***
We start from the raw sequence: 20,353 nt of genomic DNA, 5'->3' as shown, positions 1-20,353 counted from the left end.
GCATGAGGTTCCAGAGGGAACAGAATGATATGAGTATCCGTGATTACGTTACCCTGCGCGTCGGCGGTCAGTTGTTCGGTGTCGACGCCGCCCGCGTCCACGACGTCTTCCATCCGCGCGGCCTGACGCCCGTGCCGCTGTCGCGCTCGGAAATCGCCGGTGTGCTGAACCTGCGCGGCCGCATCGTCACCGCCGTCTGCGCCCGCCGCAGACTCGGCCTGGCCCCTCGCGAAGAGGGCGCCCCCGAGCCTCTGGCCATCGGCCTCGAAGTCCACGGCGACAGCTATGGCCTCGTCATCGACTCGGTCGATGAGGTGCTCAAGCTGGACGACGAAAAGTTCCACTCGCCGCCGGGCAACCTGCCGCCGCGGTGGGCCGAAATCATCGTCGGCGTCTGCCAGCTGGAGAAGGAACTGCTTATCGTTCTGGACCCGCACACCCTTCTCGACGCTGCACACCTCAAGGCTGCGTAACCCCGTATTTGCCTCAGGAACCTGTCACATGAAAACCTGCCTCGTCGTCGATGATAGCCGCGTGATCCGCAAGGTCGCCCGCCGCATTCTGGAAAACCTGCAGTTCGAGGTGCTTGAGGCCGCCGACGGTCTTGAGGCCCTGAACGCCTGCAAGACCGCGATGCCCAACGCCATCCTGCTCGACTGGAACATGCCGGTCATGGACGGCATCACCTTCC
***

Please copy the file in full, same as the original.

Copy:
We start from the raw sequence: 20,353 nt of genomic DNA, 5'->3' as shown, positions 1-20,353 counted from the left end.
GCATGAGGTTCCAGAGGGAACAGAATGATATGAGTATCCGTGATTACGTTACCCTGCGCGTCGGCGGTCAGTTGTTCGGTGTCGACGCCGCCCGCGTCCACGACGTCTTCCATCCGCGCGGCCTGACGCCCGTGCCGCTGTCGCGCTCGGAAATCGCCGGTGTGCTGAACCTGCGCGGCCGCATCGTCACCGCCGTCTGCGCCCGCCGCAGACTCGGCCTGGCCCCTCGCGAAGAGGGCGCCCCCGAGCCTCTGGCCATCGGCCTCGAAGTCCACGGCGACAGCTATGGCCTCGTCATCGACTCGGTCGATGAGGTGCTCAAGCTGGACGACGAAAAGTTCCACTCGCCGCCGGGCAACCTGCCGCCGCGGTGGGCCGAAATCATCGTCGGCGTCTGCCAGCTGGAGAAGGAACTGCTTATCGTTCTGGACCCGCACACCCTTCTCGACGCTGCACACCTCAAGGCTGCGTAACCCCGTATTTGCCTCAGGAACCTGTCACATGAAAACCTGCCTCGTCGTCGATGATAGCCGCGTGATCCGCAAGGTCGCCCGCCGCATTCTGGAAAACCTGCAGTTCGAGGTGCTTGAGGCCGCCGACGGTCTTGAGGCCCTGAACGCCTGCAAGACCGCGATGCCCAACGCCATCCTGCTCGACTGGAACATGCCGGTCATGGACGGCATCACCTTCC